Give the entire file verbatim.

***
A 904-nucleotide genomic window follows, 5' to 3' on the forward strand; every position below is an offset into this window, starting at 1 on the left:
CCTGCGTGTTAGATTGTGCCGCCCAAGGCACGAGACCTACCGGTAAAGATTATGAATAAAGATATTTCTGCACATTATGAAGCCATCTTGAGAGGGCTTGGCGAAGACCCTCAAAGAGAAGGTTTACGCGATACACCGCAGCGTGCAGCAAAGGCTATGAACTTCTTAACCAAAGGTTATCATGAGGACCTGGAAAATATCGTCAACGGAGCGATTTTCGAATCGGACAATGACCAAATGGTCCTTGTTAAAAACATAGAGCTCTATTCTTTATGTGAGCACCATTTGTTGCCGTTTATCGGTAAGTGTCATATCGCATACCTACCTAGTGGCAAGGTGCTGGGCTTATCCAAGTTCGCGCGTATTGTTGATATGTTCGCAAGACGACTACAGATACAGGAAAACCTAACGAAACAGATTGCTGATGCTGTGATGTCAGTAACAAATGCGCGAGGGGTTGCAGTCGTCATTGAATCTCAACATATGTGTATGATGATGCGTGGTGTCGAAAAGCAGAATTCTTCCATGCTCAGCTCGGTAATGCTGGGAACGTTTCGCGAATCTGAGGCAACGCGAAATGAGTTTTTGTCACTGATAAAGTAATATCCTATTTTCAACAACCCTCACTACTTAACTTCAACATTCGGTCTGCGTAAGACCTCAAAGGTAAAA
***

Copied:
A 904-nucleotide genomic window follows, 5' to 3' on the forward strand; every position below is an offset into this window, starting at 1 on the left:
CCTGCGTGTTAGATTGTGCCGCCCAAGGCACGAGACCTACCGGTAAAGATTATGAATAAAGATATTTCTGCACATTATGAAGCCATCTTGAGAGGGCTTGGCGAAGACCCTCAAAGAGAAGGTTTACGCGATACACCGCAGCGTGCAGCAAAGGCTATGAACTTCTTAACCAAAGGTTATCATGAGGACCTGGAAAATATCGTCAACGGAGCGATTTTCGAATCGGACAATGACCAAATGGTCCTTGTTAAAAACATAGAGCTCTATTCTTTATGTGAGCACCATTTGTTGCCGTTTATCGGTAAGTGTCATATCGCATACCTACCTAGTGGCAAGGTGCTGGGCTTATCCAAGTTCGCGCGTATTGTTGATATGTTCGCAAGACGACTACAGATACAGGAAAACCTAACGAAACAGATTGCTGATGCTGTGATGTCAGTAACAAATGCGCGAGGGGTTGCAGTCGTCATTGAATCTCAACATATGTGTATGATGATGCGTGGTGTCGAAAAGCAGAATTCTTCCATGCTCAGCTCGGTAATGCTGGGAACGTTTCGCGAATCTGAGGCAACGCGAAATGAGTTTTTGTCACTGATAAAGTAATATCCTATTTTCAACAACCCTCACTACTTAACTTCAACATTCGGTCTGCGTAAGACCTCAAAGGTAAAA